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Tyler Johnson goes unclaimed on waivers

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How do the Lightning move forward now?

Tampa Bay Lightning Victory Rally & Boat Parade Photo by Douglas P. DeFelice/Getty Images

Right at the start of free agency yesterday, we found out that the Tampa Bay Lightning had placed Tyler Johnson on waivers. Today we found out he was not claimed by any team.

General Manager Julien BriseBois had reportedly been working on finding a trade for Johnson in an attempt to clear his $5 million cap hit. Johnson’s contract has a full No Trade Clause. This meant that he could not be traded to any team without approving the trade. Johnson’s camp was reportedly working with the team to facilitate a trade and gave them seven or eight teams to work with. The draft came and went, and BriseBois had not found a deal for him (or Alex Killorn, the other obvious trade candidate to make cap space).

It’s been clear that many teams around the league are not interested in taking on a lot of money. There weren’t a lot of player trades around the draft, though there were a handful. Most of the trades made were picks for picks. The flat salary cap, as well as the financial uncertainties that have made some teams impose a lower internal salary cap, have just made it so that many teams don’t have the cap space or the actual money to make moves.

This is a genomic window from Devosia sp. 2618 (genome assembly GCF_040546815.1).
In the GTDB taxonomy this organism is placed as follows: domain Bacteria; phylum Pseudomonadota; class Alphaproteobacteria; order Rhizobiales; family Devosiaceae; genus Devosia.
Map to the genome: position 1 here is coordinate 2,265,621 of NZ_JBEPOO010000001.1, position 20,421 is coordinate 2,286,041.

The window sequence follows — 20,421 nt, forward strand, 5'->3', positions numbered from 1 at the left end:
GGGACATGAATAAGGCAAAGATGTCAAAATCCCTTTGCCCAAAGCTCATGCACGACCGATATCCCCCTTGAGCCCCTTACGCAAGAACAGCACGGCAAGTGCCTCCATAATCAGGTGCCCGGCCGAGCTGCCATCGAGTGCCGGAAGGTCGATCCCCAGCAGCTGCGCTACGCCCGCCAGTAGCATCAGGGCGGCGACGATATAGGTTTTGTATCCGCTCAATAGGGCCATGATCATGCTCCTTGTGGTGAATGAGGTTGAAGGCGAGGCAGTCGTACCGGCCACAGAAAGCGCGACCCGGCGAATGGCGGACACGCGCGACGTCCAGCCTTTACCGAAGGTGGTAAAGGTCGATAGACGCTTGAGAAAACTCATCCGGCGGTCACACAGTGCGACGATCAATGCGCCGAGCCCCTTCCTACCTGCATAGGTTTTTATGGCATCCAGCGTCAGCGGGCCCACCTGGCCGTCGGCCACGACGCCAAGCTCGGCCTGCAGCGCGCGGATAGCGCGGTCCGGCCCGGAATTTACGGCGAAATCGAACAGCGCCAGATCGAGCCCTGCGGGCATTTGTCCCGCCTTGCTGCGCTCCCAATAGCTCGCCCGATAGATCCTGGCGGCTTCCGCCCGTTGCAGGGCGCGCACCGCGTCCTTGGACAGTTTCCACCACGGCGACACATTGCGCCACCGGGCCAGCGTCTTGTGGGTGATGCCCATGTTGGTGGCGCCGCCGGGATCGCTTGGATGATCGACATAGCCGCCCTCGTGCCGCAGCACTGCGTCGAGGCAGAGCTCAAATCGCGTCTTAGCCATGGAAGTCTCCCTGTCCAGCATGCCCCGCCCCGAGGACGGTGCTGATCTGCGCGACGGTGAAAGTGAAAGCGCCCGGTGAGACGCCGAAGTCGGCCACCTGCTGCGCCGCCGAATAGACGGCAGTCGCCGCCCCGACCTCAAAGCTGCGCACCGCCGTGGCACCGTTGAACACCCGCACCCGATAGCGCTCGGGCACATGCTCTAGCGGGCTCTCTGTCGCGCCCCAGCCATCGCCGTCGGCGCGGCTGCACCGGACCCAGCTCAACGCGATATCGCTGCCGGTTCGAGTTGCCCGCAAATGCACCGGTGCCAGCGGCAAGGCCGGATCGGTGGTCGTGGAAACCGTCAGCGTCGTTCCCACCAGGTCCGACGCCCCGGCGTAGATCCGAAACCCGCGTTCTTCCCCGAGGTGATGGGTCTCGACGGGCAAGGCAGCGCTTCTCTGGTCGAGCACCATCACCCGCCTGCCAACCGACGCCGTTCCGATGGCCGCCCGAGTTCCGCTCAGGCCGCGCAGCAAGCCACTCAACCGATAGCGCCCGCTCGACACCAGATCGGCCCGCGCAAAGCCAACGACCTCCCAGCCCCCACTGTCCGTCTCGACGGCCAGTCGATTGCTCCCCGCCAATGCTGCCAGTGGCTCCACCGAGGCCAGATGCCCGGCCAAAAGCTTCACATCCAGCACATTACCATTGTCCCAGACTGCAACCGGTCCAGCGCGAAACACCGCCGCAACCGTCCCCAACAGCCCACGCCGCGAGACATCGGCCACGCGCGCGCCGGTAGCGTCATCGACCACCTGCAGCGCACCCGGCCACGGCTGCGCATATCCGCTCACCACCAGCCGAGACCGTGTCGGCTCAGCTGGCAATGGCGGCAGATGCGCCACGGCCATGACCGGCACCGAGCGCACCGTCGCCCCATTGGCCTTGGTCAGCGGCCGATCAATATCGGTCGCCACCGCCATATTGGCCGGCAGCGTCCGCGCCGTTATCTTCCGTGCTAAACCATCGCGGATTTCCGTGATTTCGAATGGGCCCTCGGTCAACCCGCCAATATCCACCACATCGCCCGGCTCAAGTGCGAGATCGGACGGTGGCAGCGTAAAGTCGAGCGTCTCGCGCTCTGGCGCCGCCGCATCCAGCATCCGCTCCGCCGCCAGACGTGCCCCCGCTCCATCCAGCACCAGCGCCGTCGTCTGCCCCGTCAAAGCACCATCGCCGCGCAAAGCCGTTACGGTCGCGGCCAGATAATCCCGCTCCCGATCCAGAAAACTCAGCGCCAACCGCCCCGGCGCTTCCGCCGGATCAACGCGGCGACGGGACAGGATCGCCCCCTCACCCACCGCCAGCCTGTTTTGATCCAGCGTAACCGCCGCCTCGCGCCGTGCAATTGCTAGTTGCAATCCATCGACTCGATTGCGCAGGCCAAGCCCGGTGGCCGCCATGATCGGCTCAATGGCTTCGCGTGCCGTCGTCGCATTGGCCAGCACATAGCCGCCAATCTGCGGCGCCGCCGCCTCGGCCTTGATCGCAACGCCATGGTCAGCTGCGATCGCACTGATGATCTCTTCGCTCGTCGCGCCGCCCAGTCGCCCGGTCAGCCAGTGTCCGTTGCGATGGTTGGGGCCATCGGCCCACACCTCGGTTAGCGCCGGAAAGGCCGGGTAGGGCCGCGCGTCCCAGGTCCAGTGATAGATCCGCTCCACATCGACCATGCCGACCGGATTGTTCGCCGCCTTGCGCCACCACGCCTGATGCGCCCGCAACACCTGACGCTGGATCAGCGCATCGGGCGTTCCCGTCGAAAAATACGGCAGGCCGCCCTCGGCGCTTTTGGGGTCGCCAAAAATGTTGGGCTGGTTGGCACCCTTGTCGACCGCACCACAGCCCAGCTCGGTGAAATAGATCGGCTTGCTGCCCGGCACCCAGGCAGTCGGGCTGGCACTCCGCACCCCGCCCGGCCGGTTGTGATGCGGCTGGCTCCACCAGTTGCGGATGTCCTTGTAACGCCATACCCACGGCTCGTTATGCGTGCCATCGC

BriseBois thought he found a way around being unable to come to an agreement on a trade by placing Johnson on waivers. Through waivers, any team in the NHL could place a claim on Johnson. Teams have priority based on the previous season’s standings. The lowest team gets the highest priority. The team with the highest priority among teams that make a claim would then be awarded Johnson and would have to pay the Lightning a small cash fee (under $20,000).

This would get Johnson’s salary cap hit off the Lightning’s book and transferred to another team. The downside is the Lightning would not receive any assets back. The upside is that if the only deals available involved the Lightning giving up assets, they now don’t have to. Johnson’s No Trade Clause also does not prevent being placed on waivers or being transferred to another team through waivers or the expansion draft.

Unfortunately, that’s not the case now since he went unclaimed. Basically, not one team wanted him without being paid to take on his contract. That’s not good. Really not good.

Now, BriseBois will have to circle back to the teams he has permission to trade Johnson to (assuming Johnson hasn’t rescinded his willingness to accept a trade) and be forced into paying the price that they demand. It puts BriseBois in an even worse position leverage wise, and those teams could also now ask for a higher price to take his contract than they were before after the rest of the NHL showed they don’t want him for nothing.